Very Good (VG) : The most common grade given to a collectable copy, very good means exactly what it says. A Very Good copy is no longer fresh; it has been handled and shows some signs of wear, but it is still sound and appealing. Flaws such as ownership signatures, bookplates, and remainder marks must be noted in the description, along with rubbing, chips and tears, and price-clipping in dust jackets, where applicable.

Good (G) : Good is the lowest grade given to a collectable copy. The book has been used and abused, but is whole. There may be one major flaw, like damp-staining or a cracked hinge, that keeps it from a higher grade, or there may be an accumulation of minor problems. A dust jacket may have some design elements lost, but it must not be fragmentary. It can also be known as “Fair” if it’s on the brink of “Good”.

In the world of collectors who are quite picky about the condition of their books, these last two grades “Very Good” or “Good” are actually not very good at all.

Uncollected Conditions (UC) : This describes a copy that is not whole either in binding or text, or abused to the point of not being sound or attractive. Ex-library copies with pockets glued to – or torn off – the endpapers, abundant rubber stamping and pasted-down lending sheets. An ex-library copy may be acceptable reading copy, but not collectible copy.


The condition is all in the details! So you are looking to purchase something unique and rare that very few King collectors have? When you consider becoming the new owner of a signed, first, or limited edition collectible by the master of modern horror, always pay close attention to the details. The overall physical state is an important factor but more importantly are the small details.

If you are a picky collector who is looking to own a beautiful library of rare books, we have included some photos of flaws to pay attention to or to ask about during the buying process.

Below is a list of common conditional issues that affect the value.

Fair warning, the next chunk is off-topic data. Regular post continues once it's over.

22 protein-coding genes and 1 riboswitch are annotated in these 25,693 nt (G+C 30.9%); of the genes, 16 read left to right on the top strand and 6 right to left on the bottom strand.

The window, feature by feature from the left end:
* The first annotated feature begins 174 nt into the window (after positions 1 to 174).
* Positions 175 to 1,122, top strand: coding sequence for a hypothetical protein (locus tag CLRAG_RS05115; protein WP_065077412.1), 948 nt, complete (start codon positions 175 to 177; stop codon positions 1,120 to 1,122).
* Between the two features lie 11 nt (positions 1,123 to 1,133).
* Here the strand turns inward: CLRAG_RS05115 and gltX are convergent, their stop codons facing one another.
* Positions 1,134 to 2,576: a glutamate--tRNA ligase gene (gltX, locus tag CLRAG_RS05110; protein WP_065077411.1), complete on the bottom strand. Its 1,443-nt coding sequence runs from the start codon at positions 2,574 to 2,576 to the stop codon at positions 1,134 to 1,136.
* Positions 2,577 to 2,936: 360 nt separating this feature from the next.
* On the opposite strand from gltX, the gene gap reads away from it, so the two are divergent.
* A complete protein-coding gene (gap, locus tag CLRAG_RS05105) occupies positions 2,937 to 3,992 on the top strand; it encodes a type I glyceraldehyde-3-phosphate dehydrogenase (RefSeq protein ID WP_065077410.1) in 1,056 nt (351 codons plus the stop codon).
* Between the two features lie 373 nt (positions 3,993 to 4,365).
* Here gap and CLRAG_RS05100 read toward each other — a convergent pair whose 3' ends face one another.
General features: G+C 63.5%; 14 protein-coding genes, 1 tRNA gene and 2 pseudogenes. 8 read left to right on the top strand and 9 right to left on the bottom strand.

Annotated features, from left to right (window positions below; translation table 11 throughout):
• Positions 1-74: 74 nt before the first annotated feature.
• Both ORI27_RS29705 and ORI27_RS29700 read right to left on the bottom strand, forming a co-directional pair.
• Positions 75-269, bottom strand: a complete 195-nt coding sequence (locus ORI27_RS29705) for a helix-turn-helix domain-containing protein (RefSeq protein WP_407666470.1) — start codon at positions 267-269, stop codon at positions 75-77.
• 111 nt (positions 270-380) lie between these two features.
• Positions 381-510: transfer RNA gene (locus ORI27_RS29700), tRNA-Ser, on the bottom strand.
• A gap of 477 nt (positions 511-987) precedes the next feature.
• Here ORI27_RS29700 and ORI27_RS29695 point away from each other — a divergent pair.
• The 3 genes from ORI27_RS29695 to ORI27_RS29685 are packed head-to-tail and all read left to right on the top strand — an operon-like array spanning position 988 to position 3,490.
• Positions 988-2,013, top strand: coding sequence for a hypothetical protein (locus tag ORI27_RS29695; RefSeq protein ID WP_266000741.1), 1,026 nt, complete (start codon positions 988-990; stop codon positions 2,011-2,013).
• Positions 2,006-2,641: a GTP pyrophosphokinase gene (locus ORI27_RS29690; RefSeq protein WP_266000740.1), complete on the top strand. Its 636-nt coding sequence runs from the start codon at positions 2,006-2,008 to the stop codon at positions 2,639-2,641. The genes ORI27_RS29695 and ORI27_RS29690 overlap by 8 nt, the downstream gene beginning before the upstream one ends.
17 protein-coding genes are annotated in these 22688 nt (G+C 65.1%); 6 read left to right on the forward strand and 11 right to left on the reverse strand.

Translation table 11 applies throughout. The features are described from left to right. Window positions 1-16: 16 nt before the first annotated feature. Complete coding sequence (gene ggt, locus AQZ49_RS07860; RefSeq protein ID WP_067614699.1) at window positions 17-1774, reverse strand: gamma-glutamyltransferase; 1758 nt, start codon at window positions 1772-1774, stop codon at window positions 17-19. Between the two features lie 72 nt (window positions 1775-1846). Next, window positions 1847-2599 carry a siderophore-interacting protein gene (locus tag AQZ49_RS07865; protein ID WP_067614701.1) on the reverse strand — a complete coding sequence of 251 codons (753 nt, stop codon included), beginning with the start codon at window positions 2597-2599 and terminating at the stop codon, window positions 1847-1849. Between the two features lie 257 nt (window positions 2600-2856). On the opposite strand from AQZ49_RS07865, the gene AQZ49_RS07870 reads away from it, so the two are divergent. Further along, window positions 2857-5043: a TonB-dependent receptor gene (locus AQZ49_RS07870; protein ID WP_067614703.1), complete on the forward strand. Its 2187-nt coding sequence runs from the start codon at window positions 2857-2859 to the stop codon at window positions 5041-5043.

1. Bumped Corners.

This type of flaw refers to the corners or spine ends of a book that have been damaged in shipping, or by being dropped or carelessly handled or shelved. Sharp corners are always the most desirable. Furthermore, a book that is “new” and sealed in the original shrink-wrap does not always guarantee it is Very Fine. In one of the examples below, the outer corner of the slipcase of the Signed Artist Edition of MISERY has a bumped corner that was likely hit at some point. Sometimes “new” books shipped directly from the publisher may have some handling flaws.


2. Price-clipped dust-jackets

When a dust-jacket is price-clipped, it indicates that the portion of the dust jacket flap that has the publisher’s suggested retail price has been cut off.

A substantial amount of the value (sometimes up to 80%) of a collectible book resides in the presence and condition of the dust jacket. … A price-clipped book will typically cost much much less then an un-clipped copy of the same title.

There are three main reasons why a clipped dust-jacket is not desirable:

  1. It doesn’t look pretty.
  2. It is a modification from the original state.
  3. It creates doubt that in fact it’s a first edition dust-jacket and not from a Book Club Edition.


Not a pretty sight for Dark Tower fans who value the original book in the series.


3. Dust-jackets: Rips, Tears, Creases, Edge-wear, Chips, etc.

Congratulations! You have finally located a first edition book with original dust-jacket that has not been price-clipped. Now what are some of the condition features you should look out for?

Chipping is used to describe where small pieces are missing from the edges of the boards or where fraying has occurred on a dust jacket or the edge of a paperback. It is mainly where small pieces are broken off of a dust jacket or binding. Soiling is another issue, defined as a gathering of dust or dirt usually caused by handling. One of the worst condition problem, however, is stains, which occur from water or other liquids. This may cause discoloration and perhaps actual shrinking – this has also been known to be referred to as Tidemark.


This First Edition dust-jacket of The Shining would be a perfect Fine condition if not for the slight crease to the bottom end. Many booksellers would still designate this DJ as Fine.




 This first edition dust-jacket of Pet Sematary would fall in the Very Good to Near Fine grade , due to its chipping and edge-wear.



4. Attached Bookplates (or indication of removed)

If you are fairly new to collecting, bookplates, or ex-libris (“from the library of”), are simply personalized labels pasted inside the front cover or first page, signifying ownership and establishing provenance.